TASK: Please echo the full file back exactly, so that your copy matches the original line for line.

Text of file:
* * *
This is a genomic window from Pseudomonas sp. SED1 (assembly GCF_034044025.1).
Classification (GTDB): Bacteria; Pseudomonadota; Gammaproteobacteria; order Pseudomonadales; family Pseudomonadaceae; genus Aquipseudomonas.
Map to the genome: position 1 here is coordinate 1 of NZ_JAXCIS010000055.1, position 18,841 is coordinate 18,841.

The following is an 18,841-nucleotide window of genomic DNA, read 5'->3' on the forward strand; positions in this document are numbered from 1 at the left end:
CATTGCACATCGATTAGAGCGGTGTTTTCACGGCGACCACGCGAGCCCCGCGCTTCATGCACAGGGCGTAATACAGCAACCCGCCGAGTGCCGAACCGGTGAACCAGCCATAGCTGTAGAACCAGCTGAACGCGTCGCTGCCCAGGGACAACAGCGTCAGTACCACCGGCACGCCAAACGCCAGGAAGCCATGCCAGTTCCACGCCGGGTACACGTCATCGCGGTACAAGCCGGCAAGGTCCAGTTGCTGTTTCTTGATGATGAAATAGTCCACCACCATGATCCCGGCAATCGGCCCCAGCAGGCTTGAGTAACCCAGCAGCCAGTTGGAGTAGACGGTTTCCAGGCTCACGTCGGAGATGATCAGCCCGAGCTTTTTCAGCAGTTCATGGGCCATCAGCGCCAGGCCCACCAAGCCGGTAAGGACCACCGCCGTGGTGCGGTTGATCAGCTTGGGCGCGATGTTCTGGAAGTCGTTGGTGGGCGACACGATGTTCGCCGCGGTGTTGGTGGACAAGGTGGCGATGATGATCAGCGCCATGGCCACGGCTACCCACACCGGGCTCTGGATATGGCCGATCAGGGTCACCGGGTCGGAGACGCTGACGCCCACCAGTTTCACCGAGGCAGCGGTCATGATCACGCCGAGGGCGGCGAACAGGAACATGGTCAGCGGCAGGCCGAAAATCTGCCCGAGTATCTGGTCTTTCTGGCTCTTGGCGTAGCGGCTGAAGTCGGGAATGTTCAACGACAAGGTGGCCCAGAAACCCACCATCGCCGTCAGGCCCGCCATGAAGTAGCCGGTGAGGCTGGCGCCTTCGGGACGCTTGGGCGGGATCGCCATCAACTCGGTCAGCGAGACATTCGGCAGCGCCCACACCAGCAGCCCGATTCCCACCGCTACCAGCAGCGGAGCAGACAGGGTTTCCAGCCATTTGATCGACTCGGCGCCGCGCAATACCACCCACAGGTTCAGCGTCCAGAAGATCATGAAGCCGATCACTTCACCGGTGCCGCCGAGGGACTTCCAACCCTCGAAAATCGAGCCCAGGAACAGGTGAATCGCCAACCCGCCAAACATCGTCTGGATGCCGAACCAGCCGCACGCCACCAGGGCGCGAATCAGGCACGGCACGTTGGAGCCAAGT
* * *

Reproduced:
This is a genomic window from Pseudomonas sp. SED1 (assembly GCF_034044025.1).
Classification (GTDB): Bacteria; Pseudomonadota; Gammaproteobacteria; order Pseudomonadales; family Pseudomonadaceae; genus Aquipseudomonas.
Map to the genome: position 1 here is coordinate 1 of NZ_JAXCIS010000055.1, position 18,841 is coordinate 18,841.

The following is an 18,841-nucleotide window of genomic DNA, read 5'->3' on the forward strand; positions in this document are numbered from 1 at the left end:
CATTGCACATCGATTAGAGCGGTGTTTTCACGGCGACCACGCGAGCCCCGCGCTTCATGCACAGGGCGTAATACAGCAACCCGCCGAGTGCCGAACCGGTGAACCAGCCATAGCTGTAGAACCAGCTGAACGCGTCGCTGCCCAGGGACAACAGCGTCAGTACCACCGGCACGCCAAACGCCAGGAAGCCATGCCAGTTCCACGCCGGGTACACGTCATCGCGGTACAAGCCGGCAAGGTCCAGTTGCTGTTTCTTGATGATGAAATAGTCCACCACCATGATCCCGGCAATCGGCCCCAGCAGGCTTGAGTAACCCAGCAGCCAGTTGGAGTAGACGGTTTCCAGGCTCACGTCGGAGATGATCAGCCCGAGCTTTTTCAGCAGTTCATGGGCCATCAGCGCCAGGCCCACCAAGCCGGTAAGGACCACCGCCGTGGTGCGGTTGATCAGCTTGGGCGCGATGTTCTGGAAGTCGTTGGTGGGCGACACGATGTTCGCCGCGGTGTTGGTGGACAAGGTGGCGATGATGATCAGCGCCATGGCCACGGCTACCCACACCGGGCTCTGGATATGGCCGATCAGGGTCACCGGGTCGGAGACGCTGACGCCCACCAGTTTCACCGAGGCAGCGGTCATGATCACGCCGAGGGCGGCGAACAGGAACATGGTCAGCGGCAGGCCGAAAATCTGCCCGAGTATCTGGTCTTTCTGGCTCTTGGCGTAGCGGCTGAAGTCGGGAATGTTCAACGACAAGGTGGCCCAGAAACCCACCATCGCCGTCAGGCCCGCCATGAAGTAGCCGGTGAGGCTGGCGCCTTCGGGACGCTTGGGCGGGATCGCCATCAACTCGGTCAGCGAGACATTCGGCAGCGCCCACACCAGCAGCCCGATTCCCACCGCTACCAGCAGCGGAGCAGACAGGGTTTCCAGCCATTTGATCGACTCGGCGCCGCGCAATACCACCCACAGGTTCAGCGTCCAGAAGATCATGAAGCCGATCACTTCACCGGTGCCGCCGAGGGACTTCCAACCCTCGAAAATCGAGCCCAGGAACAGGTGAATCGCCAACCCGCCAAACATCGTCTGGATGCCGAACCAGCCGCACGCCACCAGGGCGCGAATCAGGCACGGCACGTTGGAGCCAAGT